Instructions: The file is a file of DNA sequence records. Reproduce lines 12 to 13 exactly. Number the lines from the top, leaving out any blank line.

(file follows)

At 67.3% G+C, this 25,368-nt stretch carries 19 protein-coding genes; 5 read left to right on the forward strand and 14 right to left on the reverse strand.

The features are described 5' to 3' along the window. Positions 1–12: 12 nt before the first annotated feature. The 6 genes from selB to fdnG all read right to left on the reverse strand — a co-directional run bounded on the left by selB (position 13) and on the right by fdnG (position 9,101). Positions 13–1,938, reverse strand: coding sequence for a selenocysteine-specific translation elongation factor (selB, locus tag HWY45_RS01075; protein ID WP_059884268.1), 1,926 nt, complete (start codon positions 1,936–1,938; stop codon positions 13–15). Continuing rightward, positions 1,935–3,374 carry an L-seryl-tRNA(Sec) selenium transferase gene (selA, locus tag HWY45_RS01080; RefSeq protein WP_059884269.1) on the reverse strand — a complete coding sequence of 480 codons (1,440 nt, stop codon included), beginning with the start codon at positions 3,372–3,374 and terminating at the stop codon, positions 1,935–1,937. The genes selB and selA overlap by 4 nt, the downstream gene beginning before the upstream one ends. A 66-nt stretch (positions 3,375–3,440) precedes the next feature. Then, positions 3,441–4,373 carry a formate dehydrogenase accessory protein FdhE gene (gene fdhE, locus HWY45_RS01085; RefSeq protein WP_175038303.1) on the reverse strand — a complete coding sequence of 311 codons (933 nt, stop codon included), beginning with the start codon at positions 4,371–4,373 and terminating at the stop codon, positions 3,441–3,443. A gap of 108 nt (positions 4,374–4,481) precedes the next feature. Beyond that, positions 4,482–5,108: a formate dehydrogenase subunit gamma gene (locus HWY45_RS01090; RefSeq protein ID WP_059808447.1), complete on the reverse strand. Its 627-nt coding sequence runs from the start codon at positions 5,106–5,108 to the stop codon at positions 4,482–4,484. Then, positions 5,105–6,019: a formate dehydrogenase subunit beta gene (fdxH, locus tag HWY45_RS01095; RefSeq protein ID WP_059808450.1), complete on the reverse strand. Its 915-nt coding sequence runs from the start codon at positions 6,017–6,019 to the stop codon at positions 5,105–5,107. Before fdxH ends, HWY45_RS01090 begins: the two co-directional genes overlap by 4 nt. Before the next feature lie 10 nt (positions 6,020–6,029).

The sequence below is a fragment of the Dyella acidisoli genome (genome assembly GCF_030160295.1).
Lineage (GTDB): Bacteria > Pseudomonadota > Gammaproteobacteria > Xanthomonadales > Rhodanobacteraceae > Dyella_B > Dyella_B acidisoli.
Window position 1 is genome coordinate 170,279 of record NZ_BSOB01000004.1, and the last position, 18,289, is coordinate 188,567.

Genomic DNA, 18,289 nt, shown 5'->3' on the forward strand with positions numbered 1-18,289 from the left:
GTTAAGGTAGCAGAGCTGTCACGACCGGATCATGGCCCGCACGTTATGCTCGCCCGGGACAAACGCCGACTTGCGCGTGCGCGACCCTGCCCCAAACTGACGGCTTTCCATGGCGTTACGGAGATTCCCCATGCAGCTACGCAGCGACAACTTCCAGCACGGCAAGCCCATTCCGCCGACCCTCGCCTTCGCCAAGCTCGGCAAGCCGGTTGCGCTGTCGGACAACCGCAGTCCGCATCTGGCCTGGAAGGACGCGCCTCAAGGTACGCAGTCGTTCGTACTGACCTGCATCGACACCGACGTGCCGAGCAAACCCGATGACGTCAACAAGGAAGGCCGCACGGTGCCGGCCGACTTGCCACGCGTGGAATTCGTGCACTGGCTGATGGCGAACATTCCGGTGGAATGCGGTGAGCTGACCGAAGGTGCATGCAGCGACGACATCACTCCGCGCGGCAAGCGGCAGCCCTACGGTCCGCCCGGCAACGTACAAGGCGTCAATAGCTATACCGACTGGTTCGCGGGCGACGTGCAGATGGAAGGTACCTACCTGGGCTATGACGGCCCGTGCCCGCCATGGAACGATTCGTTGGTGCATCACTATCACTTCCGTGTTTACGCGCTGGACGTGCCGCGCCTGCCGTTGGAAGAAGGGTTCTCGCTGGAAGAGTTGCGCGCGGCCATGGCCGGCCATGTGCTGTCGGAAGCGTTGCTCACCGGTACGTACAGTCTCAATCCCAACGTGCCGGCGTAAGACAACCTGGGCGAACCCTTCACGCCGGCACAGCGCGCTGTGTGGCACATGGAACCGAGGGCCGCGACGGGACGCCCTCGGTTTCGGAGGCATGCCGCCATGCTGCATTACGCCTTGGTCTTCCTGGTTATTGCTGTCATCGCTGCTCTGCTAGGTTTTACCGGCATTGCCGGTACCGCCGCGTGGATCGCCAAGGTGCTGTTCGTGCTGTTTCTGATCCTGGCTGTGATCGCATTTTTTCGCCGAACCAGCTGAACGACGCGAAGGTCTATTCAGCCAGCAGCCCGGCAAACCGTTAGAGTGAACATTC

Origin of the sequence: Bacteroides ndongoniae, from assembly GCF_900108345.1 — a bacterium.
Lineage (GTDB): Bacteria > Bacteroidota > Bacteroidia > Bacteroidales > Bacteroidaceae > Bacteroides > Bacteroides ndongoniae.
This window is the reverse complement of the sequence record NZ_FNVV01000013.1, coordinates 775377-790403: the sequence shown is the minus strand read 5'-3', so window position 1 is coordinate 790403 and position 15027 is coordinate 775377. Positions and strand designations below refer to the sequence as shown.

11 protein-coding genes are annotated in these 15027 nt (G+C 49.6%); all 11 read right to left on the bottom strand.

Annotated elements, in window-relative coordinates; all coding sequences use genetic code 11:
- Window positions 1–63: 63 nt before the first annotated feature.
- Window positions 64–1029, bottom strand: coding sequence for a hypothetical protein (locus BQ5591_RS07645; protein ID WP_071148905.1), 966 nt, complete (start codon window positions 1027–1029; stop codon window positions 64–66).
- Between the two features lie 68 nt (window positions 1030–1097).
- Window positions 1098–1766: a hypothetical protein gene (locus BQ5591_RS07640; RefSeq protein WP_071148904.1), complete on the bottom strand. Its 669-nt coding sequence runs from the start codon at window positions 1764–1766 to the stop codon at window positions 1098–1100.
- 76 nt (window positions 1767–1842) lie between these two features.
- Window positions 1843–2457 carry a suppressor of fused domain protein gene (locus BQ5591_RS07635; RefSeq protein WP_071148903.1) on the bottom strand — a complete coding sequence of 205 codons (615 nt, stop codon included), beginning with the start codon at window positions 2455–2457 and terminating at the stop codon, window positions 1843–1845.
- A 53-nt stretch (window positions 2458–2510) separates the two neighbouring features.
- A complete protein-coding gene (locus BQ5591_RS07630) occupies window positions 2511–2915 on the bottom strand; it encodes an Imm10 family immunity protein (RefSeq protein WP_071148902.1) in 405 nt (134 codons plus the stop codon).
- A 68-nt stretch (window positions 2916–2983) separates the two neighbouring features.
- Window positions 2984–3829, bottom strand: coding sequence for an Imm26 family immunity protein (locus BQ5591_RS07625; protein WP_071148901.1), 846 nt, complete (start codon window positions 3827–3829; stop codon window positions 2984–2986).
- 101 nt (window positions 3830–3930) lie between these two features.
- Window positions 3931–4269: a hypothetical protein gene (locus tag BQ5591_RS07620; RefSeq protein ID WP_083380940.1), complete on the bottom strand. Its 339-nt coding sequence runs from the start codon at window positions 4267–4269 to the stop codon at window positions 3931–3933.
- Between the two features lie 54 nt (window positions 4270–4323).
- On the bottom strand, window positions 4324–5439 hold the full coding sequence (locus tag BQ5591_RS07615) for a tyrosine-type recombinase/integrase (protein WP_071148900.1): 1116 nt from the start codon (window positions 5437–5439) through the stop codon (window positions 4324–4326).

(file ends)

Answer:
Annotated elements, in window-relative coordinates; all coding sequences use genetic code 11:
- Window positions 1–63: 63 nt before the first annotated feature.